58th Academy Awards

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58th Academy Awards
Official poster promoting the 58th Academy Awards in 1986
Official poster
DateMarch 24, 1986
SiteDorothy Chandler Pavilion
Los Angeles, California, U.S.
Hosted byAlan Alda
Jane Fonda
Robin Williams
Produced byStanley Donen
Directed byMarty Pasetta
Highlights
Best PictureOut of Africa
Most awardsOut of Africa (7)
Most nominationsThe Color Purple and Out of Africa (11)
TV in the United States
NetworkABC
Duration3 hours, 11 minutes[1]
Ratings37.8 million
27.3% (Nielsen ratings)

The 58th Academy Awards ceremony, organized by the Academy of Motion Picture Arts and Sciences (AMPAS), took place on March 24, 1986, at the Dorothy Chandler Pavilion in Los Angeles beginning at 6:00 p.m. PST / 9:00 p.m. EST. During the ceremony, AMPAS presented Academy Awards (commonly referred to as Oscars) in 23 categories honoring films released in 1985. The ceremony, televised in the United States by ABC, was produced by Stanley Donen and directed by Marty Pasetta.[2] Actors Alan Alda, Jane Fonda, and Robin Williams co-hosted the show. Fonda hosted the gala for the second time, having previously been a co-host of the 49th ceremony held in 1977. Meanwhile, this was Alda and Williams's first Oscars hosting stint.[3] Eight days earlier, in a ceremony held at The Beverly Hilton in Beverly Hills, California, on March 16, the Academy Awards for Technical Achievement were presented by host Macdonald Carey.[4]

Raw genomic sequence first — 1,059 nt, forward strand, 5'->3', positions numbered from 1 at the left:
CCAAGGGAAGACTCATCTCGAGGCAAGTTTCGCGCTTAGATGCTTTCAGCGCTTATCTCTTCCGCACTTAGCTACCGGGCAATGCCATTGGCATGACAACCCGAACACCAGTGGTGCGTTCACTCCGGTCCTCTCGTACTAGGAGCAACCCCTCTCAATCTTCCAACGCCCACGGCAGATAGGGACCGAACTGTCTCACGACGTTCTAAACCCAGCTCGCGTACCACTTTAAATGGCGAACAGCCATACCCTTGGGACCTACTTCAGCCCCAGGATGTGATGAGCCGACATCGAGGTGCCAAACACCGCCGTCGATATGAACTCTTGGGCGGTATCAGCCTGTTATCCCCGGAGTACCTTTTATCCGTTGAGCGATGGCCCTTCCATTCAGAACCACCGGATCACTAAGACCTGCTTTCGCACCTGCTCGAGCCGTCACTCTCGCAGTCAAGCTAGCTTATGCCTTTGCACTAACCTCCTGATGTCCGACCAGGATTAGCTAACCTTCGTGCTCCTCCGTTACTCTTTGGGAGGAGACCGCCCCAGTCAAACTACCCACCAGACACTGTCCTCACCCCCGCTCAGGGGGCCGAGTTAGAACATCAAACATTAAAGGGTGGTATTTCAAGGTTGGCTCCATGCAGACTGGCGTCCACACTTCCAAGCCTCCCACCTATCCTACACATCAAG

Out of Africa won seven awards, including Best Picture. Meanwhile, fellow Best Picture nominee The Color Purple failed to win any of its eleven nominations.[5][6] Other winners included Cocoon and Witness with two awards and Anna & Bella, Back to the Future, Broken Rainbow, Kiss of the Spider Woman, Mask, Molly's Pilgrim, The Official Story, Prizzi's Honor, Ran, The Trip to Bountiful, White Nights, and Witness to War: Dr. Charlie Clements with one. The telecast received both positive and negative reviews, and it garnered 37.8 million viewers in the United States.

Winners and nominees[edit]